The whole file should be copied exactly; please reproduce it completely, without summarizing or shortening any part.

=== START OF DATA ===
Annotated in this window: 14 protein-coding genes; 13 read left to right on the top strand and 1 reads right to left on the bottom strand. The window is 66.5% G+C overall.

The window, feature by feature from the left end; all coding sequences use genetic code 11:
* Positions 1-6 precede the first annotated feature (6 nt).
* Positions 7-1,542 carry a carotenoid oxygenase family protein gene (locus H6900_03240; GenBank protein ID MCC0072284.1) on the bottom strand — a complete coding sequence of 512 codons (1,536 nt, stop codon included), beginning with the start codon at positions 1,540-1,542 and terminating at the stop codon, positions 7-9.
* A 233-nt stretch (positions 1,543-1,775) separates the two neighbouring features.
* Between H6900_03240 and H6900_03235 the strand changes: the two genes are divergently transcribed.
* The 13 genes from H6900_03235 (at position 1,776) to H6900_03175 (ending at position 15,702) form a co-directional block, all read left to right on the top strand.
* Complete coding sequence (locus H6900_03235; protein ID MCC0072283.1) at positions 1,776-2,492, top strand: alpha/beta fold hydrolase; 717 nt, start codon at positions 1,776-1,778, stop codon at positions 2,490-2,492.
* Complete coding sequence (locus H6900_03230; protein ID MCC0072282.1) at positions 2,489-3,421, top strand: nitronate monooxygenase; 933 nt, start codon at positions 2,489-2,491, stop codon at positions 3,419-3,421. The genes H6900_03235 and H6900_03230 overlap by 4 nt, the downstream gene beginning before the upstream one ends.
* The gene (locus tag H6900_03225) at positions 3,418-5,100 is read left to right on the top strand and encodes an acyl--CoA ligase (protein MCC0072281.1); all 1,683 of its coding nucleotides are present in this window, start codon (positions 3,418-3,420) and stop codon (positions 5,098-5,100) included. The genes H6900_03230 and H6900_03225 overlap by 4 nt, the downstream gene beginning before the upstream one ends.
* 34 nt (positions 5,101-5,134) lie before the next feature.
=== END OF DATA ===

Annotated in this window: 14 protein-coding genes; 13 read left to right on the top strand and 1 reads right to left on the bottom strand. The window is 66.5% G+C overall.

The window, feature by feature from the left end; all coding sequences use genetic code 11:
* Positions 1-6 precede the first annotated feature (6 nt).
* Positions 7-1,542 carry a carotenoid oxygenase family protein gene (locus H6900_03240; GenBank protein ID MCC0072284.1) on the bottom strand — a complete coding sequence of 512 codons (1,536 nt, stop codon included), beginning with the start codon at positions 1,540-1,542 and terminating at the stop codon, positions 7-9.
* A 233-nt stretch (positions 1,543-1,775) separates the two neighbouring features.
* Between H6900_03240 and H6900_03235 the strand changes: the two genes are divergently transcribed.
* The 13 genes from H6900_03235 (at position 1,776) to H6900_03175 (ending at position 15,702) form a co-directional block, all read left to right on the top strand.
* Complete coding sequence (locus H6900_03235; protein ID MCC0072283.1) at positions 1,776-2,492, top strand: alpha/beta fold hydrolase; 717 nt, start codon at positions 1,776-1,778, stop codon at positions 2,490-2,492.
* Complete coding sequence (locus H6900_03230; protein ID MCC0072282.1) at positions 2,489-3,421, top strand: nitronate monooxygenase; 933 nt, start codon at positions 2,489-2,491, stop codon at positions 3,419-3,421. The genes H6900_03235 and H6900_03230 overlap by 4 nt, the downstream gene beginning before the upstream one ends.
* The gene (locus tag H6900_03225) at positions 3,418-5,100 is read left to right on the top strand and encodes an acyl--CoA ligase (protein MCC0072281.1); all 1,683 of its coding nucleotides are present in this window, start codon (positions 3,418-3,420) and stop codon (positions 5,098-5,100) included. The genes H6900_03230 and H6900_03225 overlap by 4 nt, the downstream gene beginning before the upstream one ends.
* 34 nt (positions 5,101-5,134) lie before the next feature.